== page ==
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Virtually every small-business owner faces risks that business insurance can help mitigate, but not all business insurance companies are the same. Here are the steps to take to compare business insurance companies and what to think about as you shop.
1. Find out what coverage each business insurance company offers
Not every business insurer sells every type of insurance. This will narrow your options once you’ve determined the types of business insurance you need. But you may also be limited by the following:
Not every insurer sells insurance in every state, and insurers may sell certain types of policies in certain states only. For example, Hiscox doesn’t provide coverage in Alaska, and business owner's policies are unavailable in several states.
Make sure each insurer’s policy provides enough coverage. If you need extra insurance for specific assets or situations — for example, data breaches or liquor liability — you can eliminate companies that don’t offer those options.
If you need several different policies, you may need to buy them from different providers.
Get more information about some of the major business insurance providers here:
Business owners who want to buy through an agent or have had trouble finding coverage elsewhere.
Business owners with a military affiliation.
Business owners with complex insurance needs.
Business owners who want support and resources across the country.
Business owners who want comprehensive coverage specialized for their industry.
Bundling business insurance with auto insurance.
Customized coverage by industry.
2. Compare business insurance quotes
Getting quotes from several different business insurance companies can help you find the best coverage at the best price. Here are some things to consider when looking at insurers’ quotes.
You can shop for quotes online or by phone, or you can work with an insurance agent or broker to find the cheapest business insurance for you. Whichever route you choose, make sure to compare policies with similar coverage and deductibles.
To get a quote, you will have to provide some basic information about your business, including its name, number of employees and ZIP code. Some insurance providers can generate a quote online, but others may require you to talk to a human in order to get a quote.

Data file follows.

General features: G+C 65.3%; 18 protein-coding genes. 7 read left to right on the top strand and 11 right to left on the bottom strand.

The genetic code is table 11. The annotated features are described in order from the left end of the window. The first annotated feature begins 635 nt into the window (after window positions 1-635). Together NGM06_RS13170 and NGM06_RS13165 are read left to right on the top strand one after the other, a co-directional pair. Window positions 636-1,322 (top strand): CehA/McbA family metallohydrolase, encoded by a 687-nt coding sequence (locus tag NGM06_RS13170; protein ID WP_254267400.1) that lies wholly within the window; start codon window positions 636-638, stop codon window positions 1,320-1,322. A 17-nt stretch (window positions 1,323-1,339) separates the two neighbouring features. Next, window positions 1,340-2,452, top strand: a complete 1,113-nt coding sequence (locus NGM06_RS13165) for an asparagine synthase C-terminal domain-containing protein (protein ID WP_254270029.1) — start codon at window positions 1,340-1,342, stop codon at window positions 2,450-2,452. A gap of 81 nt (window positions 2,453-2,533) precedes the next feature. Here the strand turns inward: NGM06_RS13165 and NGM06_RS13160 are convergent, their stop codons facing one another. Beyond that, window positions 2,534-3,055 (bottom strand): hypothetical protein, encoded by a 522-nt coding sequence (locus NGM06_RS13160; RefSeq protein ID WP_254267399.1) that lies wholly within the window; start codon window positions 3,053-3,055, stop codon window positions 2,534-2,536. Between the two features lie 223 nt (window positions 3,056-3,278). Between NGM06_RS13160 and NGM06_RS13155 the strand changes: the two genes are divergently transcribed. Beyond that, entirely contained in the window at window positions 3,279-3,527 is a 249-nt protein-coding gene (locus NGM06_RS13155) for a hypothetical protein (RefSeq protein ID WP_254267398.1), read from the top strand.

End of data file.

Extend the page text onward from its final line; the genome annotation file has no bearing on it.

Rates vary dramatically because no two businesses are the same and each insurer uses its own formula to calculate premiums and discounts.
Be aware that a business insurance quote is an estimate only. The price may change if an insurance company checks out your business and determines you need a different amount of coverage.
3. Research business insurance discounts
Some companies offer discounts for buying multiple policies. For example, Next gives you a 10% discount when you bundle more than one kind of coverage.
You may see differences in the number and type of discounts available. Comparing the discounts your business is eligible to receive will ensure that you not only get the policy you want but also benefit from investments you’ve made to make your business safer in the eyes of the insurer.
4. Check customer satisfaction and complaints
Studies on business insurance and property claims satisfaction from J.D. Power, which surveys thousands of small commercial insurance customers annually, may help you feel more confident that you’ll have a good experience.
The NAIC website is another source of information about how insurance companies perform. You can find out how many complaints people filed with state regulators against an insurer, the reasons for the complaints and whether there are more complaints than expected for a company its size.
5. Consider financial strength
Buy business insurance from stable companies with enough money to pay claims. Financial strength is one way to evaluate whether an insurer meets that standard. You can check financial strength through a rating firm such as A.M. Best.
NerdWallet typically recommends considering insurers with ratings of A- or higher.
A company rated B+ or higher has a "good" ability to meet its obligations, in A.M. Best’s opinion. Companies rated below that may be riskier and get more complaints.
6. Talk to a professional
A licensed commercial insurance broker or agent can help you evaluate your risks and compare what various business insurance companies offer.
Brokers and agents earn money from commissions. In general, brokers offer products from a wider range of business insurance companies than agents do but may charge extra fees. Many states require agents and brokers to disclose their fees and commissions upfront.